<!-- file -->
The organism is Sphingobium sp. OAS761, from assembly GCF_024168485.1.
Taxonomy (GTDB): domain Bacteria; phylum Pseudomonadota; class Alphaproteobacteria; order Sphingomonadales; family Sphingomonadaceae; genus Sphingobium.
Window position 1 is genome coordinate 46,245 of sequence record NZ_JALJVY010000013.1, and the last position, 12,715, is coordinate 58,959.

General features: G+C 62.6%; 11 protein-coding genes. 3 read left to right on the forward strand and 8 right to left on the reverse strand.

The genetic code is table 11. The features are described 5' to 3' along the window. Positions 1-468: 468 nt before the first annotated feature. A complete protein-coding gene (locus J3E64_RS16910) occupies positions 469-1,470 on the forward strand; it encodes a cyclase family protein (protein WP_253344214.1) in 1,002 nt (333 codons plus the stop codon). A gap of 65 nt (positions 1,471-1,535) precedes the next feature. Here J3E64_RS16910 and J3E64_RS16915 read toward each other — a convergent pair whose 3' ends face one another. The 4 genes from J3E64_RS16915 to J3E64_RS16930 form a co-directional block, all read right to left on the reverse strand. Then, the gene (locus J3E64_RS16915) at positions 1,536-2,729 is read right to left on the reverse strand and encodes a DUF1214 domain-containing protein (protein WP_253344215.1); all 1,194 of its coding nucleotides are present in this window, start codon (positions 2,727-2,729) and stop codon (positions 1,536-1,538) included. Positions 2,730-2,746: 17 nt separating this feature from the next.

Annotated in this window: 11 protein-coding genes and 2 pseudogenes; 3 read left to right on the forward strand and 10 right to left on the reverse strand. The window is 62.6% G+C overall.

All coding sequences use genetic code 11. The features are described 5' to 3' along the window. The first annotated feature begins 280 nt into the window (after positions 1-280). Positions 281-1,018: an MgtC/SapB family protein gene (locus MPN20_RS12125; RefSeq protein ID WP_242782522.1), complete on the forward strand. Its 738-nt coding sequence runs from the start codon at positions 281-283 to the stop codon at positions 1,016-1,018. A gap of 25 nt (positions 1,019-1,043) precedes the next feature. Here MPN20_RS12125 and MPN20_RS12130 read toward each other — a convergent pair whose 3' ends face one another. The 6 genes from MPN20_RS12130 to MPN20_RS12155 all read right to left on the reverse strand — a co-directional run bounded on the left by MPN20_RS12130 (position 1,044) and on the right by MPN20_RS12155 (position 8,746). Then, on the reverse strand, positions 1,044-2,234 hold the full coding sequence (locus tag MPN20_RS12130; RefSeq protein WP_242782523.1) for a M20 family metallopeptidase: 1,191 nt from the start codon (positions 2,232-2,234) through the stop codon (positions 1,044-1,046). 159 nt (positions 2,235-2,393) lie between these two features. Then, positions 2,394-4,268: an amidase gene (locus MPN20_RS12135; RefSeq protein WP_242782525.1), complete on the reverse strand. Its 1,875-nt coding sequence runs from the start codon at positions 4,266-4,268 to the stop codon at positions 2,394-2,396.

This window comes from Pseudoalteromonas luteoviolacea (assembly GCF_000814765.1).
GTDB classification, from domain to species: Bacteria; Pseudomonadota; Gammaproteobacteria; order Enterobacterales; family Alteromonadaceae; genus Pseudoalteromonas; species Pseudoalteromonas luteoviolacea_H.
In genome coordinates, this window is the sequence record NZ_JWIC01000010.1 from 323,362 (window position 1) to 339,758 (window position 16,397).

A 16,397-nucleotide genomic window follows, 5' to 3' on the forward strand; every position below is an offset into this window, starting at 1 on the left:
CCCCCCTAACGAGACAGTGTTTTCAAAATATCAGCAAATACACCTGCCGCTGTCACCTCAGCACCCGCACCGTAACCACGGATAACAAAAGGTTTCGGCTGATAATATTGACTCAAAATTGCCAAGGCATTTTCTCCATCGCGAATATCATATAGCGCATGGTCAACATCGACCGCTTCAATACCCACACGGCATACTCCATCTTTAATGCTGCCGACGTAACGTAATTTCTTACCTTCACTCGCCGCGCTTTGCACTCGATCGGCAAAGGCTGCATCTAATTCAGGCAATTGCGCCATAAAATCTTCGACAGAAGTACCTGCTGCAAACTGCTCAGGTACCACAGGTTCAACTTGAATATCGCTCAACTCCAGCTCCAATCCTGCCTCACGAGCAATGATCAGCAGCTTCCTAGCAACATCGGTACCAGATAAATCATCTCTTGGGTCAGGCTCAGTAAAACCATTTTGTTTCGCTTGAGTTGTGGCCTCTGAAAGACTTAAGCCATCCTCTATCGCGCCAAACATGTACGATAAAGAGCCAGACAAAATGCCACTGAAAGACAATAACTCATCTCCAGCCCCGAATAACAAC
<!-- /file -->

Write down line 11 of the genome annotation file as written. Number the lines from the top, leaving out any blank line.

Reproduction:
A 16,397-nucleotide genomic window follows, 5' to 3' on the forward strand; every position below is an offset into this window, starting at 1 on the left: